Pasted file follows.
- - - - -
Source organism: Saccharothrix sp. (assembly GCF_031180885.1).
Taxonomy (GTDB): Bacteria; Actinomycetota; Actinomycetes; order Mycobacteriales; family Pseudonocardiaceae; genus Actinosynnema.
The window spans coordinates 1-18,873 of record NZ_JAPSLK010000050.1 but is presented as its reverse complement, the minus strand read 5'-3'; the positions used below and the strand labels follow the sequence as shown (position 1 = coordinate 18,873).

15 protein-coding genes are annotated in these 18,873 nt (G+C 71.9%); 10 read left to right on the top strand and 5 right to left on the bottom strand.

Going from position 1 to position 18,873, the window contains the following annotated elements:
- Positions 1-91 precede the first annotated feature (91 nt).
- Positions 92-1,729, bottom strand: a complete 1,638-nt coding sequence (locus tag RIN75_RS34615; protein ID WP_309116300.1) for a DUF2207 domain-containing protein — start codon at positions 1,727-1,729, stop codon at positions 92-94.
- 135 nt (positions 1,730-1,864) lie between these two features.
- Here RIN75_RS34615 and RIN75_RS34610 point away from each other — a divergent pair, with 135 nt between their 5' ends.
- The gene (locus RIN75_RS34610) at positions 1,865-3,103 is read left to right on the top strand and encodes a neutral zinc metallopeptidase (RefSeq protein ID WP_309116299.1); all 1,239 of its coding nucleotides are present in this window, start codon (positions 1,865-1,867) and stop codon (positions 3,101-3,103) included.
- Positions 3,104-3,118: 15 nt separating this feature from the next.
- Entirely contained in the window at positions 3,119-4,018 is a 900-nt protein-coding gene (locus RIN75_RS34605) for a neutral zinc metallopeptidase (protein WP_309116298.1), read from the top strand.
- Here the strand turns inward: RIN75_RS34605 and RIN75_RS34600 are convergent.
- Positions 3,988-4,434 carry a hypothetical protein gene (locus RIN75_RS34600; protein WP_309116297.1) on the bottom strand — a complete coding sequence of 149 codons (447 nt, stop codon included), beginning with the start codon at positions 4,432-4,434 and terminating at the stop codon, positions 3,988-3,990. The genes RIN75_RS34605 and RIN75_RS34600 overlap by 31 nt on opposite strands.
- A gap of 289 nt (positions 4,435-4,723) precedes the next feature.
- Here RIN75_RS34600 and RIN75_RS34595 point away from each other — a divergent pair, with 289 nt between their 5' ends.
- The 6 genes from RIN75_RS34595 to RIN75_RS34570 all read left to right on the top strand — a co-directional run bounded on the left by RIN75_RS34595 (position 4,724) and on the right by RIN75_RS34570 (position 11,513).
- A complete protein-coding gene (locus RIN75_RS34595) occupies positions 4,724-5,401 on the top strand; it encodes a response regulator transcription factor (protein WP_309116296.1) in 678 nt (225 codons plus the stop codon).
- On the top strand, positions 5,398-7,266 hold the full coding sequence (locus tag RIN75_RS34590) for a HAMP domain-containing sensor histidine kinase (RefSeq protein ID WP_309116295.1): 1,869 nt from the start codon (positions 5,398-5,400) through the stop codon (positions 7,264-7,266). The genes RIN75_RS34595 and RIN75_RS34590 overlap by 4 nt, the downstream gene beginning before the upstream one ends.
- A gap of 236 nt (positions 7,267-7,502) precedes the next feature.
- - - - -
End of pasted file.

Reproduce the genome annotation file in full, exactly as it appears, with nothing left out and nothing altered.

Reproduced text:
Source organism: Saccharothrix sp. (assembly GCF_031180885.1).
Taxonomy (GTDB): Bacteria; Actinomycetota; Actinomycetes; order Mycobacteriales; family Pseudonocardiaceae; genus Actinosynnema.
The window spans coordinates 1-18,873 of record NZ_JAPSLK010000050.1 but is presented as its reverse complement, the minus strand read 5'-3'; the positions used below and the strand labels follow the sequence as shown (position 1 = coordinate 18,873).

15 protein-coding genes are annotated in these 18,873 nt (G+C 71.9%); 10 read left to right on the top strand and 5 right to left on the bottom strand.

Going from position 1 to position 18,873, the window contains the following annotated elements:
- Positions 1-91 precede the first annotated feature (91 nt).
- Positions 92-1,729, bottom strand: a complete 1,638-nt coding sequence (locus tag RIN75_RS34615; protein ID WP_309116300.1) for a DUF2207 domain-containing protein — start codon at positions 1,727-1,729, stop codon at positions 92-94.
- 135 nt (positions 1,730-1,864) lie between these two features.
- Here RIN75_RS34615 and RIN75_RS34610 point away from each other — a divergent pair, with 135 nt between their 5' ends.
- The gene (locus RIN75_RS34610) at positions 1,865-3,103 is read left to right on the top strand and encodes a neutral zinc metallopeptidase (RefSeq protein ID WP_309116299.1); all 1,239 of its coding nucleotides are present in this window, start codon (positions 1,865-1,867) and stop codon (positions 3,101-3,103) included.
- Positions 3,104-3,118: 15 nt separating this feature from the next.
- Entirely contained in the window at positions 3,119-4,018 is a 900-nt protein-coding gene (locus RIN75_RS34605) for a neutral zinc metallopeptidase (protein WP_309116298.1), read from the top strand.
- Here the strand turns inward: RIN75_RS34605 and RIN75_RS34600 are convergent.
- Positions 3,988-4,434 carry a hypothetical protein gene (locus RIN75_RS34600; protein WP_309116297.1) on the bottom strand — a complete coding sequence of 149 codons (447 nt, stop codon included), beginning with the start codon at positions 4,432-4,434 and terminating at the stop codon, positions 3,988-3,990. The genes RIN75_RS34605 and RIN75_RS34600 overlap by 31 nt on opposite strands.
- A gap of 289 nt (positions 4,435-4,723) precedes the next feature.
- Here RIN75_RS34600 and RIN75_RS34595 point away from each other — a divergent pair, with 289 nt between their 5' ends.
- The 6 genes from RIN75_RS34595 to RIN75_RS34570 all read left to right on the top strand — a co-directional run bounded on the left by RIN75_RS34595 (position 4,724) and on the right by RIN75_RS34570 (position 11,513).
- A complete protein-coding gene (locus RIN75_RS34595) occupies positions 4,724-5,401 on the top strand; it encodes a response regulator transcription factor (protein WP_309116296.1) in 678 nt (225 codons plus the stop codon).
- On the top strand, positions 5,398-7,266 hold the full coding sequence (locus tag RIN75_RS34590) for a HAMP domain-containing sensor histidine kinase (RefSeq protein ID WP_309116295.1): 1,869 nt from the start codon (positions 5,398-5,400) through the stop codon (positions 7,264-7,266). The genes RIN75_RS34595 and RIN75_RS34590 overlap by 4 nt, the downstream gene beginning before the upstream one ends.
- A gap of 236 nt (positions 7,267-7,502) precedes the next feature.